Game Theory, Mixed Strategies, and a D1 Playoff

If you are a fan of game theory (or even if you’re not), you probably loved last night’s BCS game of Boise State against Oklahoma. The favored Sooners spot the Broncos a quick 14 points and the Broncs, through their spirited effort and Sooner QB Paul Thomspon’s poor decisions take a 28 – 10 lead, only to see the Sooners take a 35-28 lead with less than a minute to go on a muffed out-pattern that OU picked and ran back for a TD.

The Broncos appeared to be finished when Oklahoma cornerback Marcus Walker intercepted Zabransky’s pass and returned it 33 yards for a touchdown to put the Sooners ahead 35-28 with 1:02 remaining.

Then, knowing they are likely to catch the Sooners off guard and with desperation calling, the Broncos pull everything out of the game plan but the blue field. The lateral to tie the game and send it to overttime.

The magic came on a stunning 50-yard touchdown play on fourth-and-18 in the final seconds of regulation. Zabransky hit Drisan James at Oklahoma’s 35, and James pitched the ball to Jerard Rabb, who raced into the end zone with 7 seconds to play.

The statue of liberty* for the 2-point conversion to win the game (where did I see something like that before?) in overtime .

On the decisive play, Zabransky looked at three wide receivers to his right, then handed the ball behind his back to tailback Ian Johnson, who raced untouched into the end zone.

It was pure and beautiful game theory put to work. Certainly a mixed strategies Nash Equilibrium was at play.

I am skeptical about the potential for this game to bring a playoff. Yes, some of the “little boys” can beat the big boys and would do well in a playoff. But a playoff system would, for all intents and purposes, kill the non BCS bowl system. By adding every bowl but the Bowl, the NCAA has nearly done this already. Getting into a bowl game isn’t that big of a deal anymore – a 0.500 team can make it – and a playoff system would make lower-tiered bowls even more irrelevant, a football equivalent of the NIT. Those who would be most adversely affected are the schools perenially out of the top 25.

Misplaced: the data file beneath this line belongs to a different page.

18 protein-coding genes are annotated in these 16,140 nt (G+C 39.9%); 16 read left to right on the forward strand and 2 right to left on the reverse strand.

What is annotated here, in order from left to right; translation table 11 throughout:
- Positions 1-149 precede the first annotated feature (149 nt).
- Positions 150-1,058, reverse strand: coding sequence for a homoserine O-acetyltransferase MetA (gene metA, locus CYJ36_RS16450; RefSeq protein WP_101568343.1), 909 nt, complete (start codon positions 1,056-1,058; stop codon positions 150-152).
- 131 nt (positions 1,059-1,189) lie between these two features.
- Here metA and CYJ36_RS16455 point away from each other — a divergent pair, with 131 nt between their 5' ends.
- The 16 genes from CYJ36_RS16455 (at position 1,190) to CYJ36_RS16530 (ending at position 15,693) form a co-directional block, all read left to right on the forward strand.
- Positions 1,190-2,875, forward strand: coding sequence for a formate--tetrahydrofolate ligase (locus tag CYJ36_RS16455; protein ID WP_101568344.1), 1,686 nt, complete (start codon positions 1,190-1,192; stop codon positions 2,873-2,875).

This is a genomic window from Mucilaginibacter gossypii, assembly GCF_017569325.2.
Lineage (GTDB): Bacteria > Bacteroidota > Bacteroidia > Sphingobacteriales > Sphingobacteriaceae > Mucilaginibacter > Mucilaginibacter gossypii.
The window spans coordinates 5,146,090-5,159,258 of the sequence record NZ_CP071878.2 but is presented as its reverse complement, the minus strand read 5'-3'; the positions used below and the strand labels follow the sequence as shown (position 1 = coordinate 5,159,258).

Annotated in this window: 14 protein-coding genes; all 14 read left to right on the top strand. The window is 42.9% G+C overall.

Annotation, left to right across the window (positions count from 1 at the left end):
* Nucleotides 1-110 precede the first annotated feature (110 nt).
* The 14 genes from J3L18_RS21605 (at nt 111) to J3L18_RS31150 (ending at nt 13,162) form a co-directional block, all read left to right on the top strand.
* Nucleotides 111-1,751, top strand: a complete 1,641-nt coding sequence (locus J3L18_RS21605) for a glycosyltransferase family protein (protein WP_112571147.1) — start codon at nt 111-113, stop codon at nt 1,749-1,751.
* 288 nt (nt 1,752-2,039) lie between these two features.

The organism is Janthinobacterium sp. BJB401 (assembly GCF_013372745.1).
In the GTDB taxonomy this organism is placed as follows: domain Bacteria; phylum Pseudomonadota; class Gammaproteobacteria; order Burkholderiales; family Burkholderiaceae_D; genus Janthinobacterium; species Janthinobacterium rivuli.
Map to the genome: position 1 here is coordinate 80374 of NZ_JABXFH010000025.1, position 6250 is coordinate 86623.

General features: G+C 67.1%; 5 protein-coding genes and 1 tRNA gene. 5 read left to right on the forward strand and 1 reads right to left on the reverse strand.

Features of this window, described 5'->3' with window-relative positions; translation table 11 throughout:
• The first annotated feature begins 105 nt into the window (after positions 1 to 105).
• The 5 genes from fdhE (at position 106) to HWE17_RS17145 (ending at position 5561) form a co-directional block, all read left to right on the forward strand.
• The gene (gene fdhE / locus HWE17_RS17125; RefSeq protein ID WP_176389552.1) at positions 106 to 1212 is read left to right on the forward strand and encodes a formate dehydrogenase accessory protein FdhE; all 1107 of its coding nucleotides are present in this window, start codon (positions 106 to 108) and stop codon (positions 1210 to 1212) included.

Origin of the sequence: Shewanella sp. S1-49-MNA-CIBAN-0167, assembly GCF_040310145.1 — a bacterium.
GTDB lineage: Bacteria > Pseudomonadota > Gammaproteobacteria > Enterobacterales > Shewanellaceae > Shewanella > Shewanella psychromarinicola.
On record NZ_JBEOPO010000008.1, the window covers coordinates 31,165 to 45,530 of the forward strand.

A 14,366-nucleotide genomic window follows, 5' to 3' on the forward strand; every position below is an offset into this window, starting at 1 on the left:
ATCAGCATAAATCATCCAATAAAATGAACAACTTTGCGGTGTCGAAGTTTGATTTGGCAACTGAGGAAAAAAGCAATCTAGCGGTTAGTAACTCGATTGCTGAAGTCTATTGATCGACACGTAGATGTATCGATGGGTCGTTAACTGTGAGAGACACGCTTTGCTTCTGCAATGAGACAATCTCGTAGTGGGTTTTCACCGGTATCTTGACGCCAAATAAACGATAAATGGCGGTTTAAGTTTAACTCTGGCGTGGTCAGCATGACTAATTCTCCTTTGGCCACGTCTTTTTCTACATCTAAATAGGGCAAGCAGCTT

There are too many schools in D1 that have little shot in a reasonable playoff format who have a better shot at some kind of recognition (and cash) in the current bowl system. Their presidents can out-vote the presidents of the OU’s and Texas’s in the NCAA. So let’s be frank. Don’t blame the final exam schedule for the lack of a playoff. Blame the size of the NCAA and the majority of college presidents in the NCAA who believe they have little shot at making it in a playoff system.

*Update: Doc corrects me. The final play was the ol’ statue of liberty, not the hook and lateral as I originally wrote. And I call myself a football fan!

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Author: Phil Miller

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